Nimble Quest Review

Nimble Quest Review

Apr 4, 2013

Nimble Quest, the latest from NimbleBit, starts off with an immediate nod to its direct influence, Snake. Before mobile games exploded, everyone enjoyed Snake on a Nokia mobile phone, because what else was there to do besides play Snake? So, immediately, it seems like there may not be much to this at all.

Nope. Nimble Quest takes that simple concept and makes it deeper and more fun than it has any right to be.

It starts by adding a bit of strategy to the standard Snake gameplay of turning left and right, avoiding walls and enemies. See, players control a character that has a special attack ability that triggers when near enemies, and they use that to take out enemies. Other heroes can be collected as drops from enemies that form parts of the snake, and can use their own individual attacks. Now, enemies can attack as well, so it becomes about staying out of danger, as the heroes have health bars that will quickly diminish, and if the lead hero dies, it’s game over. So, there’s a strategy to approaching the enemies, one that is about taking as little damage as possible.

Now, this is where the free-to-play elements start to be exposed in the design, but in the traditional non-intrusive NimbleBit way. See, the maximum number of heroes that can be used in a chain is equal to the number of heroes that are unlocked. Naturally, it gets easier to progress further as more heroes are available. The characters can be unlocked by reaching certain level milestones in the game, or by buying them via IAP. Boosts can be bought by spending tokens, earned through random drops, or by spending 1,000 gems, the common currency. Both can be bought via IAP as well. Gems are used for powerup upgrades along with character upgrades.

All this talk about the IAP obfuscates the fact that it’s perfectly possible to enjoy the game at its core. It’s simple to pick up, and can be enjoyed with one hand, and in any orientation desired. While there is a definite sense of progression, of getting better, that can be accelerated by spending money, it’s still possible to play the game without spending money. NimbleBit tests without having IAP enabled, and it shows – this is a game that is free to have fun with, though there’s plenty of reward for spending. It’s a great balance that works in the way that free-to-play absolutely should be. Unlocking everything will take a while, along with just trying to get high scores for each character, but there’s also a guild mode where players compete for their team to raise their total score. Join guild #148Apps and let’s take on the world!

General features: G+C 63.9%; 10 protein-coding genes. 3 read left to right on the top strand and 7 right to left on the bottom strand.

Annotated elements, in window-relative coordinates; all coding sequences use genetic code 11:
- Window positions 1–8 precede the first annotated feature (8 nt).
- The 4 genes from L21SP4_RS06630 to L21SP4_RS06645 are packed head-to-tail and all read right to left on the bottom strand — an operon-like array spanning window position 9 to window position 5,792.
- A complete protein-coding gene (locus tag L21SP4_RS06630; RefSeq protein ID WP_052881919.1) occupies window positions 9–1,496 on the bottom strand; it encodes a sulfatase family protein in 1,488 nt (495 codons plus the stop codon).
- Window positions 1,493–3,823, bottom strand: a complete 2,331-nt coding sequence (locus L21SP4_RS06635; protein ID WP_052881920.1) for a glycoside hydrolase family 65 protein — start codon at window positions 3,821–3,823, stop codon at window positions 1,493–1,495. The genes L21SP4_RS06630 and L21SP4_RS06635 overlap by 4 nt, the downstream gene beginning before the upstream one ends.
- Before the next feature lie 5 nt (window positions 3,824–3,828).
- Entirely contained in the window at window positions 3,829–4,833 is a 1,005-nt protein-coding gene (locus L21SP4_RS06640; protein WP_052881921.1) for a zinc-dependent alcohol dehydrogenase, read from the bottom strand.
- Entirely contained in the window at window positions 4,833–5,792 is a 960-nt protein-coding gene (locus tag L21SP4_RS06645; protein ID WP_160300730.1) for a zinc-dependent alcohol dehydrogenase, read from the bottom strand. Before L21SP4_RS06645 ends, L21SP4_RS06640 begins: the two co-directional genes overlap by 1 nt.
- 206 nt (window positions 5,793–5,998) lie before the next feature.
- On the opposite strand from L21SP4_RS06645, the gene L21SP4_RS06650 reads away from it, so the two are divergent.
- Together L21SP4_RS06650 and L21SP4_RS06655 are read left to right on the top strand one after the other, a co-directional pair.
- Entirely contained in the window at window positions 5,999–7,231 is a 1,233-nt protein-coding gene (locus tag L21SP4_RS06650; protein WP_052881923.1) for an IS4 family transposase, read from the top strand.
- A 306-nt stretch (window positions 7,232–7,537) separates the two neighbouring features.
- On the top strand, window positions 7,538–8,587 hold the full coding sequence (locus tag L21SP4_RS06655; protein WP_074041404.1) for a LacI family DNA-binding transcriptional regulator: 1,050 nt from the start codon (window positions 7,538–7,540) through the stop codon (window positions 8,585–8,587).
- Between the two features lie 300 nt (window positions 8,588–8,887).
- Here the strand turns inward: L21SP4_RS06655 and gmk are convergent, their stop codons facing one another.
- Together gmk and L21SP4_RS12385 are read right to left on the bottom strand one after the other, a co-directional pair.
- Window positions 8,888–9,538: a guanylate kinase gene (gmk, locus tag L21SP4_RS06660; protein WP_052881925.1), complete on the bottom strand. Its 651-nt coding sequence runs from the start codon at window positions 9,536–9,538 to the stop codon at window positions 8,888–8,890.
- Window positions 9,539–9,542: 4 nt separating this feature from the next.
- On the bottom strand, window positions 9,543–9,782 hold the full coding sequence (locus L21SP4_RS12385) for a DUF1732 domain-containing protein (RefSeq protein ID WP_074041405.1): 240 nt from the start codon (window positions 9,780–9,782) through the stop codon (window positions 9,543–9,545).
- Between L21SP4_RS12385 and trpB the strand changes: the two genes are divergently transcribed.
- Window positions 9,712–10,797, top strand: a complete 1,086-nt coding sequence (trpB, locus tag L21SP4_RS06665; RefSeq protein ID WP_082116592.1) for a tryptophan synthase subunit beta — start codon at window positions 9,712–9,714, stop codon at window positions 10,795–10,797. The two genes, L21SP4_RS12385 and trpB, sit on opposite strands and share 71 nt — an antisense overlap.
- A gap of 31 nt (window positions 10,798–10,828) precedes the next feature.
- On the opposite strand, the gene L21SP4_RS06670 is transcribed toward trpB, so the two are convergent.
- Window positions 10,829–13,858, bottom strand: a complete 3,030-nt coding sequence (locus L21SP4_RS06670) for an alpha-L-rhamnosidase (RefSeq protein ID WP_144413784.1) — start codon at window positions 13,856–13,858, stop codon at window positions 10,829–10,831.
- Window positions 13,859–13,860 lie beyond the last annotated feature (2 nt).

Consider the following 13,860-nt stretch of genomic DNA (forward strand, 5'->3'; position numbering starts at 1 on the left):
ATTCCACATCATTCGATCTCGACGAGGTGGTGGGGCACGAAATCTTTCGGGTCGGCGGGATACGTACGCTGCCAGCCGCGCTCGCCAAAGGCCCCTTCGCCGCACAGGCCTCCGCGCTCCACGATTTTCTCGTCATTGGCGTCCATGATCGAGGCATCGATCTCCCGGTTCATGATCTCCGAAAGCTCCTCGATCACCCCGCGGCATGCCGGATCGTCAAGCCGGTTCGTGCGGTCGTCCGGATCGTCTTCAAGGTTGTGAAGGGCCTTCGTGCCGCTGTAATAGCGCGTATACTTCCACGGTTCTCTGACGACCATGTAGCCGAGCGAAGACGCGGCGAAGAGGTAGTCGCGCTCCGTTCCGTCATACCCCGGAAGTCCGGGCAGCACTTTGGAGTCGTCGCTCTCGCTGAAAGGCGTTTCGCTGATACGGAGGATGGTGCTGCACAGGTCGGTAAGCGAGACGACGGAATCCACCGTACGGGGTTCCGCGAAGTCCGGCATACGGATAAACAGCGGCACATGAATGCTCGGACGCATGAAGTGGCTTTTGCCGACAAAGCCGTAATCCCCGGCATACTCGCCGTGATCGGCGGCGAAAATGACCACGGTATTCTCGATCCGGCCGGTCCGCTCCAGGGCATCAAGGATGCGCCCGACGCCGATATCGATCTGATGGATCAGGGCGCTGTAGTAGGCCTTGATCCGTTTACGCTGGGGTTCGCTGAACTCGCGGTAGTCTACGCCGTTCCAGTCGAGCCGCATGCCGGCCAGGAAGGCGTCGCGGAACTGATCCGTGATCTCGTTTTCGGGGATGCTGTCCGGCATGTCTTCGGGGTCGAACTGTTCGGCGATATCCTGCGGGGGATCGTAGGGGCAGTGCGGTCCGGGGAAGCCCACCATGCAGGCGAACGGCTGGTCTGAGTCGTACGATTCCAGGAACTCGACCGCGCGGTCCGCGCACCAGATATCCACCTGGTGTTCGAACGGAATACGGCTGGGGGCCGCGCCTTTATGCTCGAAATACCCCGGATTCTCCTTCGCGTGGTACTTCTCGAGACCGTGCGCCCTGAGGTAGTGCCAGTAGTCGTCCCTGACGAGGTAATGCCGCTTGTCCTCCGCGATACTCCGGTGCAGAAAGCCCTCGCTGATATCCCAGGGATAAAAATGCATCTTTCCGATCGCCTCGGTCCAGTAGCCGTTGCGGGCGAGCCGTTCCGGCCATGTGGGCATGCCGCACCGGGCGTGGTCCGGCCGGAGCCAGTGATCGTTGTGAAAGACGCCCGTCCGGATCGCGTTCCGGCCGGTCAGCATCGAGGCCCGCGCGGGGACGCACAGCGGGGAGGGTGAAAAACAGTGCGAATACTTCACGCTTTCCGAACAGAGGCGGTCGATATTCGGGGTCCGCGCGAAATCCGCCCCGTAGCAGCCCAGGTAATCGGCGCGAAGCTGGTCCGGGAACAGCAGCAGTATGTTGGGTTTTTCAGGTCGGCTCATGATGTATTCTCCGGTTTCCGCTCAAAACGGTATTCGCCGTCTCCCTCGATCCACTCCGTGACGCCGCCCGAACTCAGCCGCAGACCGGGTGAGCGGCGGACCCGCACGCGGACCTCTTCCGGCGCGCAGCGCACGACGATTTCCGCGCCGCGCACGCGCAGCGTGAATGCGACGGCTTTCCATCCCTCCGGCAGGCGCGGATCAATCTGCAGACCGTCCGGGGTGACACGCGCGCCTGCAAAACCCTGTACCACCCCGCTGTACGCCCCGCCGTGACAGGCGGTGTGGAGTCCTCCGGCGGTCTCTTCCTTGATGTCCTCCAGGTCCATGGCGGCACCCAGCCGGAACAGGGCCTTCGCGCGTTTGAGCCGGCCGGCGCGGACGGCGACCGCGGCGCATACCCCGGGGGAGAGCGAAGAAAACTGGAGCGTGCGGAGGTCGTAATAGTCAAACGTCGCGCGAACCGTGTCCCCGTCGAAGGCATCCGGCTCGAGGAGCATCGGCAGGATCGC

Nimble Quest is another winner from NimbleBit. In a world where free-to-play can be annoying and exploitative of players, they’re showing that it’s possible to do it right.

Nimble Quest Coming Soon to Android

Nimble Quest Coming Soon to Android

Mar 20, 2013

NimbleBit is about to return with Nimble Quest, their latest free-to-play title after last year’s addictive Pocket Planes. This one is not a simulation title like their previous titles, but is actually a take on the classic Snake gameplay, with light RPG elements.

Players control a line of heroes that move like a snake, swiping to turn in a particular direction, with their snake of characters automatically attacking nearby enemies. Those enemies are attacking as well, and are trying to take out the player’s ‘snake’ of heroes, though the other heroes are expendable; if the leader dies then it’s game over. Along the way, players collect gems, powerups, and extra heroes from enemies that drop them. Gems can be spent on in-game upgrades, and can be purchased as well, though the game has been tested with IAP disabled in order to ensure that it’s a fun experience for free players as well as those who pay for additional credits, skip ahead in unlock progression or to unlock things like the gem doubler.

Visually, the game doesn’t have the same low-resolution pixelated look that Tiny Tower or Pocket Planes had, opting for a more 16-bit pixel art style with more detail. The soundtrack, featuring music from prolific indie composer Whitaker Trebella, is retro-esque without going too much in to the chiptunes territory.

There is also an Arena mode where players spend tokens, the game’s secondary currency (which can be bought with gems or earned as random pickups) to play and try to amass kills for their guild. This is similar to the Flight Crew from Pocket Planes.

Apple fans will be getting the first crack at the game on March 28th, as the game launches on iOS and Mac there. The game should be releasing soon on Android, according to the NimbleBit team, but at some point after the iOS version. The game is up and running on Android, however, so it appears the delay may be due to testing, an attempt to synchronize the release with Amazon, or just to keep the game from being overshadowed by the Apple launch. We’ll definitely have full coverage of the game once it releases.

Oh, and that space in the name is important. Nimble Quest, not NimbleQuest, though it’s NimbleBit and not Nimble Bit. They’re keeping you on your toes!